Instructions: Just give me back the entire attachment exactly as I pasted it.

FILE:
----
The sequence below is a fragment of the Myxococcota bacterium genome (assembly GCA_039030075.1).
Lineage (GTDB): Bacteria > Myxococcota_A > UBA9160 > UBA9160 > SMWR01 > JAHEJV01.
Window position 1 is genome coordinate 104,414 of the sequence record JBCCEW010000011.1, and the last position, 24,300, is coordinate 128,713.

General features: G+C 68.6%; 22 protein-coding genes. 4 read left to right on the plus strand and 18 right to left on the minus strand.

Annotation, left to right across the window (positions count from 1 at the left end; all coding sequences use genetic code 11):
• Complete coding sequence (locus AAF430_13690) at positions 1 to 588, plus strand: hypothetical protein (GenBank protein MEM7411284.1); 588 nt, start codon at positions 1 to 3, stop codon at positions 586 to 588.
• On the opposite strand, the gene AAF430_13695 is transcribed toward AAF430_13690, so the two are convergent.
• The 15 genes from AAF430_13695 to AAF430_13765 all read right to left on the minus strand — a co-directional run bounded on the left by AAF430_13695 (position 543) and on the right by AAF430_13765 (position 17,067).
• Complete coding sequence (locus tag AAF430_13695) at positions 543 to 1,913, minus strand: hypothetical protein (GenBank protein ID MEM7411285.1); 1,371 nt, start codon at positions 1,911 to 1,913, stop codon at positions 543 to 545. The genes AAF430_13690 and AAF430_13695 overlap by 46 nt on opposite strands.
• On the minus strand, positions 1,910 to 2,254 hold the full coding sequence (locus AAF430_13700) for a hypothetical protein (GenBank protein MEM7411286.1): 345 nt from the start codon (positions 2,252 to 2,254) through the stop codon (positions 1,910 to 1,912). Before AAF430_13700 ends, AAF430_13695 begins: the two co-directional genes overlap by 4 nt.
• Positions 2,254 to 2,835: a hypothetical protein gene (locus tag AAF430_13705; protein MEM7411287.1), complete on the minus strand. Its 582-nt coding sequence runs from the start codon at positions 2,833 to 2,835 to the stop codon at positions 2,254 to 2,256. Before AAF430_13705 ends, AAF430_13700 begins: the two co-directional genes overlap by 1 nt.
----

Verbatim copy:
The sequence below is a fragment of the Myxococcota bacterium genome (assembly GCA_039030075.1).
Lineage (GTDB): Bacteria > Myxococcota_A > UBA9160 > UBA9160 > SMWR01 > JAHEJV01.
Window position 1 is genome coordinate 104,414 of the sequence record JBCCEW010000011.1, and the last position, 24,300, is coordinate 128,713.

General features: G+C 68.6%; 22 protein-coding genes. 4 read left to right on the plus strand and 18 right to left on the minus strand.

Annotation, left to right across the window (positions count from 1 at the left end; all coding sequences use genetic code 11):
• Complete coding sequence (locus AAF430_13690) at positions 1 to 588, plus strand: hypothetical protein (GenBank protein MEM7411284.1); 588 nt, start codon at positions 1 to 3, stop codon at positions 586 to 588.
• On the opposite strand, the gene AAF430_13695 is transcribed toward AAF430_13690, so the two are convergent.
• The 15 genes from AAF430_13695 to AAF430_13765 all read right to left on the minus strand — a co-directional run bounded on the left by AAF430_13695 (position 543) and on the right by AAF430_13765 (position 17,067).
• Complete coding sequence (locus tag AAF430_13695) at positions 543 to 1,913, minus strand: hypothetical protein (GenBank protein ID MEM7411285.1); 1,371 nt, start codon at positions 1,911 to 1,913, stop codon at positions 543 to 545. The genes AAF430_13690 and AAF430_13695 overlap by 46 nt on opposite strands.
• On the minus strand, positions 1,910 to 2,254 hold the full coding sequence (locus AAF430_13700) for a hypothetical protein (GenBank protein MEM7411286.1): 345 nt from the start codon (positions 2,252 to 2,254) through the stop codon (positions 1,910 to 1,912). Before AAF430_13700 ends, AAF430_13695 begins: the two co-directional genes overlap by 4 nt.
• Positions 2,254 to 2,835: a hypothetical protein gene (locus tag AAF430_13705; protein MEM7411287.1), complete on the minus strand. Its 582-nt coding sequence runs from the start codon at positions 2,833 to 2,835 to the stop codon at positions 2,254 to 2,256. Before AAF430_13705 ends, AAF430_13700 begins: the two co-directional genes overlap by 1 nt.